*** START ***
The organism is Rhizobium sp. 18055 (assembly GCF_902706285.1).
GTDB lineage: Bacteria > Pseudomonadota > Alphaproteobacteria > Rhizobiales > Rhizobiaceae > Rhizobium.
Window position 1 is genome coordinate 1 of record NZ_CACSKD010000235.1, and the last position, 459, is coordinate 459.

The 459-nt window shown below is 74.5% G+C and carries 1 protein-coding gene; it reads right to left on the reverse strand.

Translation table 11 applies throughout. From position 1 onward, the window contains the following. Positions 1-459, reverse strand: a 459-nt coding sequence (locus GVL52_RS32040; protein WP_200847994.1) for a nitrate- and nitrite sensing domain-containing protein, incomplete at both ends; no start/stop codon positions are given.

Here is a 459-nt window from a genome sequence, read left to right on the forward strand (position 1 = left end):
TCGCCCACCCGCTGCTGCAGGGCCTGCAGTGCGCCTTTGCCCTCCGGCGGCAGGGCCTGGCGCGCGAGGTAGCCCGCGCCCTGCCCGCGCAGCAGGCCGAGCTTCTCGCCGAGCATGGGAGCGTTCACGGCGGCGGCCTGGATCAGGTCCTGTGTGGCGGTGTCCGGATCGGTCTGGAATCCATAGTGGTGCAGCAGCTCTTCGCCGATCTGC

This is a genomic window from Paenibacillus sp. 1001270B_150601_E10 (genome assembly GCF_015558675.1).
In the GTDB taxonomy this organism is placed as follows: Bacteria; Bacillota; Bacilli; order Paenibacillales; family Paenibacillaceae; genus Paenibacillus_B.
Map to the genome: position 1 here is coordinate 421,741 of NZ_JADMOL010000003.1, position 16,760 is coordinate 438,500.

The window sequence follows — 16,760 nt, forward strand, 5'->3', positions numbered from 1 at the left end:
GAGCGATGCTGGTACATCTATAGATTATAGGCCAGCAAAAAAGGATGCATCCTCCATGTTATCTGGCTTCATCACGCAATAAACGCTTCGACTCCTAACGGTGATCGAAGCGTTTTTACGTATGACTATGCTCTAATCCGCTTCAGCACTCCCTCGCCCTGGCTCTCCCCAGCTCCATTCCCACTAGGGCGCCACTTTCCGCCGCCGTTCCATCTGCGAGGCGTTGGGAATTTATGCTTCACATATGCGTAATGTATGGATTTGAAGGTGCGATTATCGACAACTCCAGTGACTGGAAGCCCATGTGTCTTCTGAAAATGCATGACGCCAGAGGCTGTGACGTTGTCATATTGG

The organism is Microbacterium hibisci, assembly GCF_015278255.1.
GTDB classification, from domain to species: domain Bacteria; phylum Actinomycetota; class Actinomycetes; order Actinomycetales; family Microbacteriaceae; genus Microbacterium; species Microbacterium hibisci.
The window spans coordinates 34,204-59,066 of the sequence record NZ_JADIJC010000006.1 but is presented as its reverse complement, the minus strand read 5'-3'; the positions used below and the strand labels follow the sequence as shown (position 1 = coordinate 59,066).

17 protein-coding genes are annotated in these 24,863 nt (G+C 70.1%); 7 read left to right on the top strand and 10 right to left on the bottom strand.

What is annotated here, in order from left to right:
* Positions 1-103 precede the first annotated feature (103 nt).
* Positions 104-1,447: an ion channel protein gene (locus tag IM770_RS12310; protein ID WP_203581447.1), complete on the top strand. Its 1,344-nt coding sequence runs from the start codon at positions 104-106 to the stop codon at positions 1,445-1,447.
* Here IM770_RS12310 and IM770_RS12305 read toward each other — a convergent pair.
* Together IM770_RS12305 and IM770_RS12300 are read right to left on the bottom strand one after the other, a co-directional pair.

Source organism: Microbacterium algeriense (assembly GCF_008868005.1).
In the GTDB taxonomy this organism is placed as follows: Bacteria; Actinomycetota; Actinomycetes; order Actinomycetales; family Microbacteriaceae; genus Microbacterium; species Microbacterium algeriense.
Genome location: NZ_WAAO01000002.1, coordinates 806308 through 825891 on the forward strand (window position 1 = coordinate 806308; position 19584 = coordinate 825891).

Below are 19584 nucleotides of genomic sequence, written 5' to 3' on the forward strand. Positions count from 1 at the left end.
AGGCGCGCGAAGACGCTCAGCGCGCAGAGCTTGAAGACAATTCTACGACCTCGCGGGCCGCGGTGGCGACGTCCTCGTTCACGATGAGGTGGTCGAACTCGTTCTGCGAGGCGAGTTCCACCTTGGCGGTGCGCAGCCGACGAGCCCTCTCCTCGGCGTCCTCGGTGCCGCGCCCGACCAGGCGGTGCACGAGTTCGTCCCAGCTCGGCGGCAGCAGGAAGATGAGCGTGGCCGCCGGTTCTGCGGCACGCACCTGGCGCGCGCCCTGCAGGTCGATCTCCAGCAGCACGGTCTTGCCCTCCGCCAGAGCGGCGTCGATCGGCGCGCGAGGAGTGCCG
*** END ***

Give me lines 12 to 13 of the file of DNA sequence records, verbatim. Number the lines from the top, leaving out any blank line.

GAGCGATGCTGGTACATCTATAGATTATAGGCCAGCAAAAAAGGATGCATCCTCCATGTTATCTGGCTTCATCACGCAATAAACGCTTCGACTCCTAACGGTGATCGAAGCGTTTTTACGTATGACTATGCTCTAATCCGCTTCAGCACTCCCTCGCCCTGGCTCTCCCCAGCTCCATTCCCACTAGGGCGCCACTTTCCGCCGCCGTTCCATCTGCGAGGCGTTGGGAATTTATGCTTCACATATGCGTAATGTATGGATTTGAAGGTGCGATTATCGACAACTCCAGTGACTGGAAGCCCATGTGTCTTCTGAAAATGCATGACGCCAGAGGCTGTGACGTTGTCATATTGG

The organism is Microbacterium hibisci, assembly GCF_015278255.1.